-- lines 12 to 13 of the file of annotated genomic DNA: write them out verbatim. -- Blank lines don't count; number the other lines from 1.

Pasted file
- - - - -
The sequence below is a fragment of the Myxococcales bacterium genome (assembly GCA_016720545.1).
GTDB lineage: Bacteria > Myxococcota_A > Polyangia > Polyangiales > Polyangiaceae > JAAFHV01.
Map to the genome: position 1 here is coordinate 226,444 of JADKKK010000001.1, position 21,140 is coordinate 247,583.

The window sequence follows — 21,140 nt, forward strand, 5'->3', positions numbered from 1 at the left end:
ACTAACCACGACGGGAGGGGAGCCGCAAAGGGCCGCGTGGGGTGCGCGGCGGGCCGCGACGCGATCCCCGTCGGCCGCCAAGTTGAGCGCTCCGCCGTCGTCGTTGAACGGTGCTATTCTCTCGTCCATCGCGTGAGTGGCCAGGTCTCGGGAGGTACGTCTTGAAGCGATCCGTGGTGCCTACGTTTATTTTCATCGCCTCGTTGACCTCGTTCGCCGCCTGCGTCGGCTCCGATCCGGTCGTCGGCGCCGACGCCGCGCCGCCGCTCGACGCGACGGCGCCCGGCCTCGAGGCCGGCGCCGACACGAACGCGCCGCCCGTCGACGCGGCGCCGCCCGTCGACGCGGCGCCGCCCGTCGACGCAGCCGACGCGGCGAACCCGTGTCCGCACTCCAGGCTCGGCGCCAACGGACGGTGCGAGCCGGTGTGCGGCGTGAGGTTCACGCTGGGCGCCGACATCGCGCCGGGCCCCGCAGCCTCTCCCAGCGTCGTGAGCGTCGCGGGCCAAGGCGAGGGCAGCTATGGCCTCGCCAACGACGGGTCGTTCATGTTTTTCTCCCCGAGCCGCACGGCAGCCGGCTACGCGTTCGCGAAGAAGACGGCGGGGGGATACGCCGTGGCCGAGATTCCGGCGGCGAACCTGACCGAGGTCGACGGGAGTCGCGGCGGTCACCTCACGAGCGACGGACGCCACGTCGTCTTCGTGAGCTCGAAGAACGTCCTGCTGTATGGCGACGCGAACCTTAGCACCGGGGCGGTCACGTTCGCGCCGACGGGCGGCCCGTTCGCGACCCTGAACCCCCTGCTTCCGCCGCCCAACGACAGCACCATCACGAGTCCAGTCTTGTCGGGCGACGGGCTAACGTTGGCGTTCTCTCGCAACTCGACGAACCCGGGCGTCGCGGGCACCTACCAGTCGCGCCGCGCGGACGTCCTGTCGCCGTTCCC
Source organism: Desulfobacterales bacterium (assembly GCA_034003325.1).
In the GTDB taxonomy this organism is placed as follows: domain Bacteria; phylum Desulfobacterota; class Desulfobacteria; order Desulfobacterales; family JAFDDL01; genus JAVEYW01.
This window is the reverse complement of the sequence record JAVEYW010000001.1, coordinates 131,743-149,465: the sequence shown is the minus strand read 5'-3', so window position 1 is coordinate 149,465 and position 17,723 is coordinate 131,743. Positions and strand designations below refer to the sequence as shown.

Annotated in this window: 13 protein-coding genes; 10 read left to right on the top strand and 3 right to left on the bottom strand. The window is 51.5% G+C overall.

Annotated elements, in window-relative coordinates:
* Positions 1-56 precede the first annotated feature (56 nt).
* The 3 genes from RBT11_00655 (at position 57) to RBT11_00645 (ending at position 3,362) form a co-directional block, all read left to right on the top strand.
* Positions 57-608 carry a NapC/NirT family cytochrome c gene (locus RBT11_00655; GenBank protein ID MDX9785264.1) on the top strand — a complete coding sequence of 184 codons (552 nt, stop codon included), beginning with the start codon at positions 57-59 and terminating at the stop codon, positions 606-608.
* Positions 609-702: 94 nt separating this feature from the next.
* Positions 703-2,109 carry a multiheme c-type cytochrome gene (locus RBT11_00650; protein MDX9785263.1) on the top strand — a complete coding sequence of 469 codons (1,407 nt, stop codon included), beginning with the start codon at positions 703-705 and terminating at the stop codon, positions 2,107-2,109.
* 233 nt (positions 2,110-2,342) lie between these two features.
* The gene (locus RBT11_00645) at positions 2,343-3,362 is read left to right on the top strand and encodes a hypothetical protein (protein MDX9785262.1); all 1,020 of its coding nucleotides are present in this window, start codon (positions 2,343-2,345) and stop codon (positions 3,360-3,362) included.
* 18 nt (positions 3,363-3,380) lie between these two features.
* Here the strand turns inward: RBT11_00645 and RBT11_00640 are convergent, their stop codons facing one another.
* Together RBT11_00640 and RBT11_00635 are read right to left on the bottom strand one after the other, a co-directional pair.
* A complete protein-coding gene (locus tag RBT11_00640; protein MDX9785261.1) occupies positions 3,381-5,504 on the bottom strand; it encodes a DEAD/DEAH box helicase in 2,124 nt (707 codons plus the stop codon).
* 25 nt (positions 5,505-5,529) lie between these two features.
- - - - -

* The 3 genes from RBT11_00655 (at position 57) to RBT11_00645 (ending at position 3,362) form a co-directional block, all read left to right on the top strand.
* Positions 57-608 carry a NapC/NirT family cytochrome c gene (locus RBT11_00655; GenBank protein ID MDX9785264.1) on the top strand — a complete coding sequence of 184 codons (552 nt, stop codon included), beginning with the start codon at positions 57-59 and terminating at the stop codon, positions 606-608.